Neo-Nazi terrorist Beate Zschäpe prosecuted for killing 10 

Yesterday, on her next-to-last day in court, Beate Zschäpe, 43, finally spoke. In her statement, she distanced herself from her previous Neo-Nazi convictions, but denied having any hand in the murders.

Daria Sukharchuk
Daria Sukharchuk NewsMavens, Central & Eastern Europe
Neo-Nazi terrorist Beate Zschäpe prosecuted for killing 10  - NewsMavens
Defendant Beate Zschaepe waits for the continuation of her trial at a courtroom in Munich, southern Germany, on July 3, 2018. / AFP PHOTO / POOL / Christof STACHE

Why this story matters:

In 2011, in the central German town of Jena, a woman turned herself into the police and was subsequently arrested. She turned out to be  Beate Zschäpe, a member and co-founder of the National-Socialist Underground (NSU), a far-right terrorist group. 

In between 1998 and 2007,  the NSU murdered nine people of Turkish and Greek origin (along with a German policewoman), planted bombs in different German cities -- two of which exploded and injured 20 people -- and carried out fifteen robberies.

The NSU ended in November 2011, when the group's two core members, Uwe Mundlos and Uwe Böhnhardt, killed themselves after robbing a bank. On the same day, the flat where the two men lived with Zschäpe was set on fire, and several days later Zschäpe turned herself in. The investigation went on for two years, and the court process lasted five years, during which time she remained silent. Now, she has distanced herself from her two dead companions and denied any involvement in the murders. 

Since the beginning, the "NSU" trial has attracted much attention in Germany and nearly led to a ban of the far-right party NPD (German National-Democratic Party). The NSU was confirmed to have personal connections with nine of its members, and was clearly under its ideological influence. In the end, the German government decided not to ban the party since the links were not sufficient for such a decision.

The existence of the Neo-Nazi scene in Germany is always a controversial topic -- while German law prohibits specific Nazi symbols, such as swastikas, many ways remain for Neo-Nazis to gather and express their views without breaking the law.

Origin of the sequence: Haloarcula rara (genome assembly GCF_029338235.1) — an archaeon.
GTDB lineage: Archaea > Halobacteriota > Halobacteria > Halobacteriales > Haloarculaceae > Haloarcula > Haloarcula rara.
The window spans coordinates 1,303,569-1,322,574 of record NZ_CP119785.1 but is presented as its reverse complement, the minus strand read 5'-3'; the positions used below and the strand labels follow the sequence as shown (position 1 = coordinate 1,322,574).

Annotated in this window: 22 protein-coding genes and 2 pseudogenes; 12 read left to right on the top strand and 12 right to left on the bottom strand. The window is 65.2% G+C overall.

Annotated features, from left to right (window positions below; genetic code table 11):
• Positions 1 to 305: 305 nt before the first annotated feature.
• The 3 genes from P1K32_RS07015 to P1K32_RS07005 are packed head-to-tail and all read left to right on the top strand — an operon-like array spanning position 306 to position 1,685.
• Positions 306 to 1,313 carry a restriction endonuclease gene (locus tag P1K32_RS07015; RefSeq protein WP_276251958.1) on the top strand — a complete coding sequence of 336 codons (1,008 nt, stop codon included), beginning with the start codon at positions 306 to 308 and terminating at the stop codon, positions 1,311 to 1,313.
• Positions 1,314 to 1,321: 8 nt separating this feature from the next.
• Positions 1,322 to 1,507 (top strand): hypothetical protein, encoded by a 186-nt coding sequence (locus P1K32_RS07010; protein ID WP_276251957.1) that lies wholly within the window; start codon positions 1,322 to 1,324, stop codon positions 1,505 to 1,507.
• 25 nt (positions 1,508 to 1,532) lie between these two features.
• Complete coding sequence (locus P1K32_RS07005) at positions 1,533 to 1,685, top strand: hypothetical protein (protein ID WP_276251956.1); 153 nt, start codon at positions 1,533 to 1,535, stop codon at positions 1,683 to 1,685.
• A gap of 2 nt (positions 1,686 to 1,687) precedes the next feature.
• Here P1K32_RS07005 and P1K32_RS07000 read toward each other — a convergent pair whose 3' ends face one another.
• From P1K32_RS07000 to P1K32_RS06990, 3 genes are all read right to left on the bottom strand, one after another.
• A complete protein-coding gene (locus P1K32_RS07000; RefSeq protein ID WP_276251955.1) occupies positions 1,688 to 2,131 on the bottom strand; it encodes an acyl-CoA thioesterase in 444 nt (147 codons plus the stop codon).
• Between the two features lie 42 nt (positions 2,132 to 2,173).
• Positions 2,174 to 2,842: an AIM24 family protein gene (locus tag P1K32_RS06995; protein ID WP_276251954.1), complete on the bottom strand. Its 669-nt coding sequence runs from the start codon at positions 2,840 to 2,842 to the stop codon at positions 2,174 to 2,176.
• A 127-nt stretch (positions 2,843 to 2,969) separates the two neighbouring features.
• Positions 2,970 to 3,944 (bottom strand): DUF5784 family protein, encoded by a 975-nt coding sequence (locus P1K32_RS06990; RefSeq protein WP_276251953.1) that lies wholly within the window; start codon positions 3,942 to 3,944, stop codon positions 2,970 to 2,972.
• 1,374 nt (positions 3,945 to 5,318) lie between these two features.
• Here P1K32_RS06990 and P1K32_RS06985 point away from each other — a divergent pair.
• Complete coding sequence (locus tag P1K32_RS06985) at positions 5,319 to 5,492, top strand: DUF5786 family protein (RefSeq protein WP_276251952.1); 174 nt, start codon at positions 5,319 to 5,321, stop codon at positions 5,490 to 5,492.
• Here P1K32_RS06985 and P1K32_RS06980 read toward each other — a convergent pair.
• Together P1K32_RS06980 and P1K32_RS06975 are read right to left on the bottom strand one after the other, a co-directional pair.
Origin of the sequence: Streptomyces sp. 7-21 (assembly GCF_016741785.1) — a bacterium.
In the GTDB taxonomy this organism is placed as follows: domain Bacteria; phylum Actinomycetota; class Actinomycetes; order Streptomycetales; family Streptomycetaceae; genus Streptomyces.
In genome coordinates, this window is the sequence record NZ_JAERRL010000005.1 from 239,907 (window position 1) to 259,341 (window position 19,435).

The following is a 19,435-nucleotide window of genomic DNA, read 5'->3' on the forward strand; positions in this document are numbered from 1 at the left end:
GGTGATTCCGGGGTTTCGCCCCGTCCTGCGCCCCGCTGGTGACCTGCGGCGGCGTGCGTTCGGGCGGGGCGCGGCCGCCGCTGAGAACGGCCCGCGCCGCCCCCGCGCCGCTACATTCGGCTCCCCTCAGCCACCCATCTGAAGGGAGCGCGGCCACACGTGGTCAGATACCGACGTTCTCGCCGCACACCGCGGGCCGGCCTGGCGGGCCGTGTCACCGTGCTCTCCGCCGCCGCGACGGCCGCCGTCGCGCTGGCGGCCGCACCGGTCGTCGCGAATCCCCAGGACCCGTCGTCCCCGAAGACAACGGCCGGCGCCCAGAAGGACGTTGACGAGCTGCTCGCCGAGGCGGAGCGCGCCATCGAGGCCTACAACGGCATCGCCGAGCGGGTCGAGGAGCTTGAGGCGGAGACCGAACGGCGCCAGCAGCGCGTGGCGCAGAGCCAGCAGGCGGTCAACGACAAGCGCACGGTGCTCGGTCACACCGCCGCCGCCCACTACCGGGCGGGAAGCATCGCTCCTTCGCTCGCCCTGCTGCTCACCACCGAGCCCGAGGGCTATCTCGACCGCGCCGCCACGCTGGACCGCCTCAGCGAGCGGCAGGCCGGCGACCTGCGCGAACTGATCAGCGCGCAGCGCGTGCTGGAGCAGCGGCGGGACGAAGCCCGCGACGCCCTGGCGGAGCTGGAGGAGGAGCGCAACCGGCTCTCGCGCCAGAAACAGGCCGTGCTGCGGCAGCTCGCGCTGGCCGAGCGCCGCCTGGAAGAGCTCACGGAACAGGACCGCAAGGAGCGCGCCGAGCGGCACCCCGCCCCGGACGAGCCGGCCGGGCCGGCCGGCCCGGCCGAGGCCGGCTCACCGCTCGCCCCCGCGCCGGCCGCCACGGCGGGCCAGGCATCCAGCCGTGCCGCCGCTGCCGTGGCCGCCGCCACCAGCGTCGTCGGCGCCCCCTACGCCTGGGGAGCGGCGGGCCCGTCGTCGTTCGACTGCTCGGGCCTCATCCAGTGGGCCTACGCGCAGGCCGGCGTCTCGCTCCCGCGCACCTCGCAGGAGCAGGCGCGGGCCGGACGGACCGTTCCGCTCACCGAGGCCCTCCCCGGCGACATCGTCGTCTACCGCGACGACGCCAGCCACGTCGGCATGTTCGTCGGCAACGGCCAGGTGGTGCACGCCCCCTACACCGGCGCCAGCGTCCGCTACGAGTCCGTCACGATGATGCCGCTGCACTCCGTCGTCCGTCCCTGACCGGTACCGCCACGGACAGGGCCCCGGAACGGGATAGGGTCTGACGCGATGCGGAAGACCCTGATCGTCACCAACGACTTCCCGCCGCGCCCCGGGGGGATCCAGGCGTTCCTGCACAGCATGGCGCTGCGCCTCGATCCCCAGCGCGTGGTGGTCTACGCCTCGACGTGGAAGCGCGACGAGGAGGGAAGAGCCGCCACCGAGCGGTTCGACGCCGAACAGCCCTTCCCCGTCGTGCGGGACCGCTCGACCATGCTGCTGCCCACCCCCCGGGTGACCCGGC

The argument for such freedom is that it is safer to allow them to do so, rather than push them deeper underground, out of sight of the authorities. But every episode of racially-motivated violence puts this to question.

Details from the story:

  • The NSU has existed since 1998 and committed 10 murders and 2 bombings
  • They robbed banks and shops to finance their activities
  • They were active members of the Neo-Nazi scene for years and took part in such events as KKK cross burnings
  • In her statement yesterday, Beate Zschäpe distanced herself from the Neo-Nazi scene, saying that she no longer judges people by their origins or political beliefs, but solely by their deeds.
  • She did not, however, acknowledge her guilt or even knowledge of the murders.
  • The prosecutors do not believe her claims, they argue that as one of the core members of the NSU, Zschäpe played an active role in planning the attacks, which makes her an accomplice.
  • The prosecution demands a life imprisonment for Zschäpe -- the highest sentence German law allows.
  • Four more men are accused alongside Zschäpe for having supported the NSU and are also facing prison sentences of five to twelve years. Two of them have apologized to the victims' families.
  • The court will announce its verdict at its next session on July 11. 
  • BR (Bavarian Radio) has collected all the information relevant to the NSU trial, including a selection of documents, on a special page.
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